Dorji took the time to explain the stories found in the wall paintings, which we greatly appreciated. Chimi Lhakhang is dedicated to Lam Drukpa Kuenley, aka the Divine Mad Man, and is very popular with couples who come here to pray for children. If they do have children after the visit, the couple will need to return to the temple with their child to give thanks. Legend had it that because of the unconventional behaviour of the Divine Mad Man, no one was willing to be his student and follow his teachings. He proved that he was a worthy master after he chased and subdued a demoness, who had transformed into the form of a dog, at the site where the temple was situated. He then announced “Chi-mid” (no dog), and that was how the name of the temple came about.
After that, we proceeded to the beautiful Punakha Dzong, sitting at the junction between the Male River and the Female River, and again, Dorji was patiently explaining all the various stuff to us. On hindsight, it would have probably been better if we had arrived earlier to do some sight-seeing prior to going to the Dochula Festival, then we would have been able to better appreciate the performances 🙂
Last place we visited was the suspension bridge nearby, hanging across the Male River, which was bluish in colour as compared to the Female River which had a more greenish tone. We liked the view! It was also super windy, but still much more bearable as compared to the day before. We spotted some young monks playing inside the river (wasn’t it freezing…??) as well as love messages made up of stones laying in the sand.
Finally, we reached Meri Puensum Resort Hotel, where we were staying for a night (thankfully). The room was much more basic as compared to our first hotel, but I guess we were somewhat mentally prepared. Well, there was still a small TV, a sitting area and a small electric heater near the bed. It was too cold to use the tiny balcony, so we did not bother.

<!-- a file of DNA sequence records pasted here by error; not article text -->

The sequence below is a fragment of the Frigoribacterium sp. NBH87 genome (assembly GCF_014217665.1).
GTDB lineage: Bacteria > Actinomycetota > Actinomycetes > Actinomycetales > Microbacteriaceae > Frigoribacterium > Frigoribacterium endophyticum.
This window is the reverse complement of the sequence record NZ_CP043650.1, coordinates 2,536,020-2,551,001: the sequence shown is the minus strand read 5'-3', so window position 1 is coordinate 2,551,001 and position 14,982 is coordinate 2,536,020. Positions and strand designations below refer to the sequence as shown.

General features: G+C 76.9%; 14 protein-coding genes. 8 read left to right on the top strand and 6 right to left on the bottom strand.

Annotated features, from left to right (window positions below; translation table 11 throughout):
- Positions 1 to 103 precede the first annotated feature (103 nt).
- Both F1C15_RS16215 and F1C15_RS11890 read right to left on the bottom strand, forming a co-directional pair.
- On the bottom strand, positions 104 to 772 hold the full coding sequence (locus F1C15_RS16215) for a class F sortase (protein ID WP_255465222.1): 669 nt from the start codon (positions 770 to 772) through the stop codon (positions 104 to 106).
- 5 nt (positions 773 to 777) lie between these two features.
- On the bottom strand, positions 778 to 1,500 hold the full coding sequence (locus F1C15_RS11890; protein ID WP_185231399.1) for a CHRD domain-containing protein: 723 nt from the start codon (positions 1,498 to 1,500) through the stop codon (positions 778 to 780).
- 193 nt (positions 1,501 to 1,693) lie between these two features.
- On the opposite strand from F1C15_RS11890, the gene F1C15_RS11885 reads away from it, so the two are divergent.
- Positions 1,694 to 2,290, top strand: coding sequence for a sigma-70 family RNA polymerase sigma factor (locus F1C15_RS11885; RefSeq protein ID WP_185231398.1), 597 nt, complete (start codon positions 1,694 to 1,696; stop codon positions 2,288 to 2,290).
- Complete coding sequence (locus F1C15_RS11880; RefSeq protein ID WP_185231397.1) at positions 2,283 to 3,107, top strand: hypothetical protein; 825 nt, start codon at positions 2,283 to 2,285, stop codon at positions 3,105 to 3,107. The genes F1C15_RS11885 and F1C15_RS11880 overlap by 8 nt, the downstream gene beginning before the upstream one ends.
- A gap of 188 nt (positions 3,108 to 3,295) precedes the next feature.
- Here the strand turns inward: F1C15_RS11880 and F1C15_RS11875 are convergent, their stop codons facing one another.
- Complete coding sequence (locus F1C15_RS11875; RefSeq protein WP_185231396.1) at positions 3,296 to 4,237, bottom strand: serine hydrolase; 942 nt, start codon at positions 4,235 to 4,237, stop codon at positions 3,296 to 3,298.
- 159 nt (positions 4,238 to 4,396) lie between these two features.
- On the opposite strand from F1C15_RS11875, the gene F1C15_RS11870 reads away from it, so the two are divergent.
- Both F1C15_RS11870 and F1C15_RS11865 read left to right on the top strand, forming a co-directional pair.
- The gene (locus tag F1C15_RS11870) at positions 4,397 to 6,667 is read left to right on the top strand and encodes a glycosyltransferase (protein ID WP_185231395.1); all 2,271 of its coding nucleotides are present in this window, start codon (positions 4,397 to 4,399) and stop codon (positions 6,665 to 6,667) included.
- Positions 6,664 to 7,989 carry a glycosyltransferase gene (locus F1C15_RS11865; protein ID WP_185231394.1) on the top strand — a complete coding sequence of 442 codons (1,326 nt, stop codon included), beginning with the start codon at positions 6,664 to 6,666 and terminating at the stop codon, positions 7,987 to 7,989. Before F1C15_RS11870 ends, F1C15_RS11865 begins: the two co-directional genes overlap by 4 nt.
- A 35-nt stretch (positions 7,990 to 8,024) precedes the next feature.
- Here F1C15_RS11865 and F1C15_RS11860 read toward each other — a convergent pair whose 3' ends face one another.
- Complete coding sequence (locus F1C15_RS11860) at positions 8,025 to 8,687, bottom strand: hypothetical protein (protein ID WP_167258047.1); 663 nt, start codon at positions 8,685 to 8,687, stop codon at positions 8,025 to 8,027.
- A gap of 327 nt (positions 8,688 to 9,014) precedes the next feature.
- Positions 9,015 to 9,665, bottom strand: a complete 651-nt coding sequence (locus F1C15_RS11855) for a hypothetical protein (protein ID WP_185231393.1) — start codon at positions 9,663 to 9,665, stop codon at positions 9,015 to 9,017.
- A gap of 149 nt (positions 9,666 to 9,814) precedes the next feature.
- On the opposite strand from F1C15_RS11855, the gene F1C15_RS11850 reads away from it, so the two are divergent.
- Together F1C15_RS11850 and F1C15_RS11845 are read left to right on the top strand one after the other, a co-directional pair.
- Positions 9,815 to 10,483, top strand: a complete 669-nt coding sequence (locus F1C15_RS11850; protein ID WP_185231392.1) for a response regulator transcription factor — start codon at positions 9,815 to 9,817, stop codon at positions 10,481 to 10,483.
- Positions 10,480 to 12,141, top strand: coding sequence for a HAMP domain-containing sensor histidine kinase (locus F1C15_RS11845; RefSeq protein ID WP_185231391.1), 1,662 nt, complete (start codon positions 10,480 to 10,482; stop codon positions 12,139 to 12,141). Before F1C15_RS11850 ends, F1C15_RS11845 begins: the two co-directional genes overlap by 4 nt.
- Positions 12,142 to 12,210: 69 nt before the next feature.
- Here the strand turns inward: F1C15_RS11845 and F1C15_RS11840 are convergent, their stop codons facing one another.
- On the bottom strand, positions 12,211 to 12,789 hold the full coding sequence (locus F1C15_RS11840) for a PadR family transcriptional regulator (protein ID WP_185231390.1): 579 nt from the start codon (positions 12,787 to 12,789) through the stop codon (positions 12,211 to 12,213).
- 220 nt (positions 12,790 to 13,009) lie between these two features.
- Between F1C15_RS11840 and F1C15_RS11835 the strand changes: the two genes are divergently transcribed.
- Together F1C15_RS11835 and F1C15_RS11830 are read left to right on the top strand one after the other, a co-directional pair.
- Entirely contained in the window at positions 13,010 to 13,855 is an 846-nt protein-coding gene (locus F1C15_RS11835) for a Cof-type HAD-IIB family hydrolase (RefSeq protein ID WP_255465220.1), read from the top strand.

This hotel did not seem to offer WiFi access in the rooms, so guess what? All the Singaporeans lingered in the dining area to use WiFi after dinner… hahaha! We also had the most interesting time listening to the conversations between 2 Singaporean groups. Call us anti-social… I think we really are. Haha! We had a very weak WiFi signal in our room, but our room pretty close to the dining area… And finally, dessert was no longer ice-cream, but we had bananas instead.
We returned to our room after dinner to freshen up and I was all ready to shower when I realized that the shower was not working properly. Water was trickling out of the shower head, and it was impossible to shower! We tried turning all the various knobs and handles before finally calling for help and the first staff that came was unable to fix the issue and had to call for additional help. Finally, after much fiddling and hitting and what-nots, there was a decent hot water flow. By then, my impression of the place had dipped really low. No water was really below basic service standards, no? And we were really quite tired after an entire day out, and I was freezing while waiting for the shower to work, so I guess I wasn’t in the best of moods. After this experience, for subsequent hotels, we would always get the staff to show us how to use the shower when they first show us to our room.
- Meri Puensum Resort Hotel – http://meripuensum.bt/punakha